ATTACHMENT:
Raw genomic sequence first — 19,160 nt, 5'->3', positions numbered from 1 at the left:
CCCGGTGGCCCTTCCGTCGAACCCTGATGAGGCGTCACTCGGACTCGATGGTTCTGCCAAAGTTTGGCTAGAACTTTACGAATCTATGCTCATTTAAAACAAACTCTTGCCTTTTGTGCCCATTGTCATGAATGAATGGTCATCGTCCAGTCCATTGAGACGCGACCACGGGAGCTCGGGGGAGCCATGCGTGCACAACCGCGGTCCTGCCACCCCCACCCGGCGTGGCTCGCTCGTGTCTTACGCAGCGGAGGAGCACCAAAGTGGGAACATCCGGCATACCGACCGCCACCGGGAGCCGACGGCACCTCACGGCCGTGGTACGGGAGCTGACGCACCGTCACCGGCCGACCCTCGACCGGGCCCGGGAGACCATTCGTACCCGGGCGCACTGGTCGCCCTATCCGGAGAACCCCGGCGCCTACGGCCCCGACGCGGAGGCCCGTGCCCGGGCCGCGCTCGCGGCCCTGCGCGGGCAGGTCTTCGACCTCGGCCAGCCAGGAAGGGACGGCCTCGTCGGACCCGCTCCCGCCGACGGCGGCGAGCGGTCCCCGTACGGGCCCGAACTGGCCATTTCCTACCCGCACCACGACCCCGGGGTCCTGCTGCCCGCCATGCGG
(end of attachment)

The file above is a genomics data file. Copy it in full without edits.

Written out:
Raw genomic sequence first — 19,160 nt, 5'->3', positions numbered from 1 at the left:
CCCGGTGGCCCTTCCGTCGAACCCTGATGAGGCGTCACTCGGACTCGATGGTTCTGCCAAAGTTTGGCTAGAACTTTACGAATCTATGCTCATTTAAAACAAACTCTTGCCTTTTGTGCCCATTGTCATGAATGAATGGTCATCGTCCAGTCCATTGAGACGCGACCACGGGAGCTCGGGGGAGCCATGCGTGCACAACCGCGGTCCTGCCACCCCCACCCGGCGTGGCTCGCTCGTGTCTTACGCAGCGGAGGAGCACCAAAGTGGGAACATCCGGCATACCGACCGCCACCGGGAGCCGACGGCACCTCACGGCCGTGGTACGGGAGCTGACGCACCGTCACCGGCCGACCCTCGACCGGGCCCGGGAGACCATTCGTACCCGGGCGCACTGGTCGCCCTATCCGGAGAACCCCGGCGCCTACGGCCCCGACGCGGAGGCCCGTGCCCGGGCCGCGCTCGCGGCCCTGCGCGGGCAGGTCTTCGACCTCGGCCAGCCAGGAAGGGACGGCCTCGTCGGACCCGCTCCCGCCGACGGCGGCGAGCGGTCCCCGTACGGGCCCGAACTGGCCATTTCCTACCCGCACCACGACCCCGGGGTCCTGCTGCCCGCCATGCGG